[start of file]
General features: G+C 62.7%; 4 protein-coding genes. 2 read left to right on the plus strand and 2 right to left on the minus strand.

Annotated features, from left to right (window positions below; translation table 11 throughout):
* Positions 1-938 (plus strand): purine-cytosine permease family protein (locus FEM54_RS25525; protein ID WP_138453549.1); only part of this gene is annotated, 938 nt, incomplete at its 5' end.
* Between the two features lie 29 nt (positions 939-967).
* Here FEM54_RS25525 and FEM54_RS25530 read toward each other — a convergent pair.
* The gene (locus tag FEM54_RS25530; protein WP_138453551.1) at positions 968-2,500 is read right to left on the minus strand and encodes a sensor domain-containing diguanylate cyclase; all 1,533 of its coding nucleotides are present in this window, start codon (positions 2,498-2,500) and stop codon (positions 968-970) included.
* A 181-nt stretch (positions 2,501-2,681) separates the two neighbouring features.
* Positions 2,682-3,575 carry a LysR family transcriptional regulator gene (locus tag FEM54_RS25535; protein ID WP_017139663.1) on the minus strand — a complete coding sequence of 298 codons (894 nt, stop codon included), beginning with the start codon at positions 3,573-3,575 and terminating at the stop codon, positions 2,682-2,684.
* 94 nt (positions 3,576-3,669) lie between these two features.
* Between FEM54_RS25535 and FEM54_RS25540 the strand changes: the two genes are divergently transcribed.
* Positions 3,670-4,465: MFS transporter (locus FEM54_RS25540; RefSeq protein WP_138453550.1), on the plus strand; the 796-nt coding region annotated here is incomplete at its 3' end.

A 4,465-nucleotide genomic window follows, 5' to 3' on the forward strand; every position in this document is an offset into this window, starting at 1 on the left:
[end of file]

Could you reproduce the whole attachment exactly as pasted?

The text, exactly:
General features: G+C 62.7%; 4 protein-coding genes. 2 read left to right on the plus strand and 2 right to left on the minus strand.

Annotated features, from left to right (window positions below; translation table 11 throughout):
* Positions 1-938 (plus strand): purine-cytosine permease family protein (locus FEM54_RS25525; protein ID WP_138453549.1); only part of this gene is annotated, 938 nt, incomplete at its 5' end.
* Between the two features lie 29 nt (positions 939-967).
* Here FEM54_RS25525 and FEM54_RS25530 read toward each other — a convergent pair.
* The gene (locus tag FEM54_RS25530; protein WP_138453551.1) at positions 968-2,500 is read right to left on the minus strand and encodes a sensor domain-containing diguanylate cyclase; all 1,533 of its coding nucleotides are present in this window, start codon (positions 2,498-2,500) and stop codon (positions 968-970) included.
* A 181-nt stretch (positions 2,501-2,681) separates the two neighbouring features.
* Positions 2,682-3,575 carry a LysR family transcriptional regulator gene (locus tag FEM54_RS25535; protein ID WP_017139663.1) on the minus strand — a complete coding sequence of 298 codons (894 nt, stop codon included), beginning with the start codon at positions 3,573-3,575 and terminating at the stop codon, positions 2,682-2,684.
* 94 nt (positions 3,576-3,669) lie between these two features.
* Between FEM54_RS25535 and FEM54_RS25540 the strand changes: the two genes are divergently transcribed.
* Positions 3,670-4,465: MFS transporter (locus FEM54_RS25540; RefSeq protein WP_138453550.1), on the plus strand; the 796-nt coding region annotated here is incomplete at its 3' end.

A 4,465-nucleotide genomic window follows, 5' to 3' on the forward strand; every position in this document is an offset into this window, starting at 1 on the left: